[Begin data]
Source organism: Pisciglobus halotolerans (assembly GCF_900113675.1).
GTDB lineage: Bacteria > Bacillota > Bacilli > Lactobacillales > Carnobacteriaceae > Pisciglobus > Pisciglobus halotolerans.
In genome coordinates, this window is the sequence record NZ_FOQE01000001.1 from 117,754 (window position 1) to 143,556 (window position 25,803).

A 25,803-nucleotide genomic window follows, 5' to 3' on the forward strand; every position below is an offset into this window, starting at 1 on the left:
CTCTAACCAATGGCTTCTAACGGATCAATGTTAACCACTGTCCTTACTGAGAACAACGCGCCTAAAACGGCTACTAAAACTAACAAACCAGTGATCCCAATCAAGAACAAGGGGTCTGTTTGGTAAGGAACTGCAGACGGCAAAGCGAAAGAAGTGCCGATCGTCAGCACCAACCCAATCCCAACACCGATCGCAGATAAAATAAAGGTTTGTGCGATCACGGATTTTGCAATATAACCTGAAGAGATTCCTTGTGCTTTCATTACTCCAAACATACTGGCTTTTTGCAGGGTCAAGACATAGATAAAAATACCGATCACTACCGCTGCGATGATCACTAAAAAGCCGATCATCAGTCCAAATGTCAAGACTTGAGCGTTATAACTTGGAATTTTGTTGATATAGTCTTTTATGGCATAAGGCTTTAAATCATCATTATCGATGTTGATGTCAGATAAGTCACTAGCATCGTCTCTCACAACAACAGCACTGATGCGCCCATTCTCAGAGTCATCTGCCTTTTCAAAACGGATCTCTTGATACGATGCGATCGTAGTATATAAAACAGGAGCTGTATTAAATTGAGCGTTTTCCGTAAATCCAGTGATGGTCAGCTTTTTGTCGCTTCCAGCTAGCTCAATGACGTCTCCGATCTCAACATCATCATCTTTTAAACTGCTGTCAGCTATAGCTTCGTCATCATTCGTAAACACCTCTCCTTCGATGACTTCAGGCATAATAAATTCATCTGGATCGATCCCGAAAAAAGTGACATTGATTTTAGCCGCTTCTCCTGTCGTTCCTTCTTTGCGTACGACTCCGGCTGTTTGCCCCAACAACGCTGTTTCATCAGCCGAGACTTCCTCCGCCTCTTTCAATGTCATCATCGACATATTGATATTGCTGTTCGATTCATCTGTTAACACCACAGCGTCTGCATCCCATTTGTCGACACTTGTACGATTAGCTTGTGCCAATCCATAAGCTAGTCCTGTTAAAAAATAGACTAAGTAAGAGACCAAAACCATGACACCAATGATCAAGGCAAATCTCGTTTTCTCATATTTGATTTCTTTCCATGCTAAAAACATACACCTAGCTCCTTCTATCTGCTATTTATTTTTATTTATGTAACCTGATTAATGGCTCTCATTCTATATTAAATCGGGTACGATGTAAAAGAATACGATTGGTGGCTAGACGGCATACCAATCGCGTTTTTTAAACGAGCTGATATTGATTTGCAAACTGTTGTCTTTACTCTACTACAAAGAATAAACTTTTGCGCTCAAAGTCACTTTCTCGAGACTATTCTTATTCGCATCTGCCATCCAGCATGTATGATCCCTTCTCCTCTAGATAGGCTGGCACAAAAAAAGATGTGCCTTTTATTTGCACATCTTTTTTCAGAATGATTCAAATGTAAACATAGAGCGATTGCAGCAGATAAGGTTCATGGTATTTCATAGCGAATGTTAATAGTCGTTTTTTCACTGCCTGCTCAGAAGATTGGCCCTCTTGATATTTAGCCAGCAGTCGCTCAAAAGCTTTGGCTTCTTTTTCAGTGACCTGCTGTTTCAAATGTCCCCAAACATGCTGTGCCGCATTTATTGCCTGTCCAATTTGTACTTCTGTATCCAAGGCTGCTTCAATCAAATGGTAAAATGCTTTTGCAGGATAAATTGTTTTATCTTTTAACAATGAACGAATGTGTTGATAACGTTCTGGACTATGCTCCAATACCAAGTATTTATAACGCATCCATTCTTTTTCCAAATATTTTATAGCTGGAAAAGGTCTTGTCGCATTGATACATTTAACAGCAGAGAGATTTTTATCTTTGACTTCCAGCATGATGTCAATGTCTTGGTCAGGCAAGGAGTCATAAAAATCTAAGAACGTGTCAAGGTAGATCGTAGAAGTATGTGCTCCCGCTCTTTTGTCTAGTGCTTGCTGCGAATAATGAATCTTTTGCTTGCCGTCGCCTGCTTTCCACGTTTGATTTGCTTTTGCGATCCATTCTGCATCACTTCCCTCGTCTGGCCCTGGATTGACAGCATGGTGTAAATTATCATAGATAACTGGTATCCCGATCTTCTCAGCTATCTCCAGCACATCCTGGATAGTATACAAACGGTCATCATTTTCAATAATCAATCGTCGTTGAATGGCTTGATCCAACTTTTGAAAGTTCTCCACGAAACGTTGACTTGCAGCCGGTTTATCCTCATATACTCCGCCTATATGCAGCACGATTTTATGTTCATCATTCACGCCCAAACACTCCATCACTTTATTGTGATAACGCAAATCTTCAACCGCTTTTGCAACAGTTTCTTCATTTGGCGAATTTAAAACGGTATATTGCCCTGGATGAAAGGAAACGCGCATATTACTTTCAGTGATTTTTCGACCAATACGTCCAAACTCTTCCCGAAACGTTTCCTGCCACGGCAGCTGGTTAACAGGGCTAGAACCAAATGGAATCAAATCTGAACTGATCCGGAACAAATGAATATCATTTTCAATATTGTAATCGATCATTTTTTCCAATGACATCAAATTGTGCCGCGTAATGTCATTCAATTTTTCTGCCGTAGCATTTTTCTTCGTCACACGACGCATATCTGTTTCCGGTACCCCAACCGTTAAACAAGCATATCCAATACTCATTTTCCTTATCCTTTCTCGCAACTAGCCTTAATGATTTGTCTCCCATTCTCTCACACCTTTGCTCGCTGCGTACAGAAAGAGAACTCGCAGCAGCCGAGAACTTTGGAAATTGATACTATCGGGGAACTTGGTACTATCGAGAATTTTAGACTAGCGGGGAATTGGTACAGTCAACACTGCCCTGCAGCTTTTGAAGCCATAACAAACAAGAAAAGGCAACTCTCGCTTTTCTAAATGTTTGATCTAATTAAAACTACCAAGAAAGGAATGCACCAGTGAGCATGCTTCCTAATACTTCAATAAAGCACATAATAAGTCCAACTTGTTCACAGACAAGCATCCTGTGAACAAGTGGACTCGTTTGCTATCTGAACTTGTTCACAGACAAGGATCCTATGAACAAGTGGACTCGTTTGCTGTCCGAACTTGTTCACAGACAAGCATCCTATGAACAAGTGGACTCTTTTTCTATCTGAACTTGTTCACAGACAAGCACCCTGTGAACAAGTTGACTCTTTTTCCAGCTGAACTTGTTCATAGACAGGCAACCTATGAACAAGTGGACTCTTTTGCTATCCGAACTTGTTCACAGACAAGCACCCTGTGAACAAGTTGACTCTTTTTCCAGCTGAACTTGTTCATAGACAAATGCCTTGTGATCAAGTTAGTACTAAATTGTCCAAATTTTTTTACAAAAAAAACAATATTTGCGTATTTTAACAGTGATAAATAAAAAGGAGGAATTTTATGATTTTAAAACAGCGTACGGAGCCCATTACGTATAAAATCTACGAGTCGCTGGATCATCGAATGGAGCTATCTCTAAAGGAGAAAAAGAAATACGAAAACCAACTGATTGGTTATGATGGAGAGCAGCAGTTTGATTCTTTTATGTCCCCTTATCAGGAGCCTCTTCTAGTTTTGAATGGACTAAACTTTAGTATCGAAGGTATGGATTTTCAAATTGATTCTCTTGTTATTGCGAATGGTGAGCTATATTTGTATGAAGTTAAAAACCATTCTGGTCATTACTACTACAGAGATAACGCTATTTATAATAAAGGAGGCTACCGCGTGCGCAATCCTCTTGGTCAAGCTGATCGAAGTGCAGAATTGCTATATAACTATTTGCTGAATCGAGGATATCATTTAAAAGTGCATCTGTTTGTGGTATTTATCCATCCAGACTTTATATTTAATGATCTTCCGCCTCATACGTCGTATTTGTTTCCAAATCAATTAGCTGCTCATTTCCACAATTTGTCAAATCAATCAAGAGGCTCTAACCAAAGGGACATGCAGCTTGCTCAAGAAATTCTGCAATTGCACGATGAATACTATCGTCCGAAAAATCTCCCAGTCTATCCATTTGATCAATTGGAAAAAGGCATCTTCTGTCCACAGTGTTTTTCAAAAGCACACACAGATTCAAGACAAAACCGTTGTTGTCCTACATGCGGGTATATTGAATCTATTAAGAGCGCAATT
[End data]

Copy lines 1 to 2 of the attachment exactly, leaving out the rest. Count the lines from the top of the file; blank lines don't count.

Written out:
Source organism: Pisciglobus halotolerans (assembly GCF_900113675.1).
GTDB lineage: Bacteria > Bacillota > Bacilli > Lactobacillales > Carnobacteriaceae > Pisciglobus > Pisciglobus halotolerans.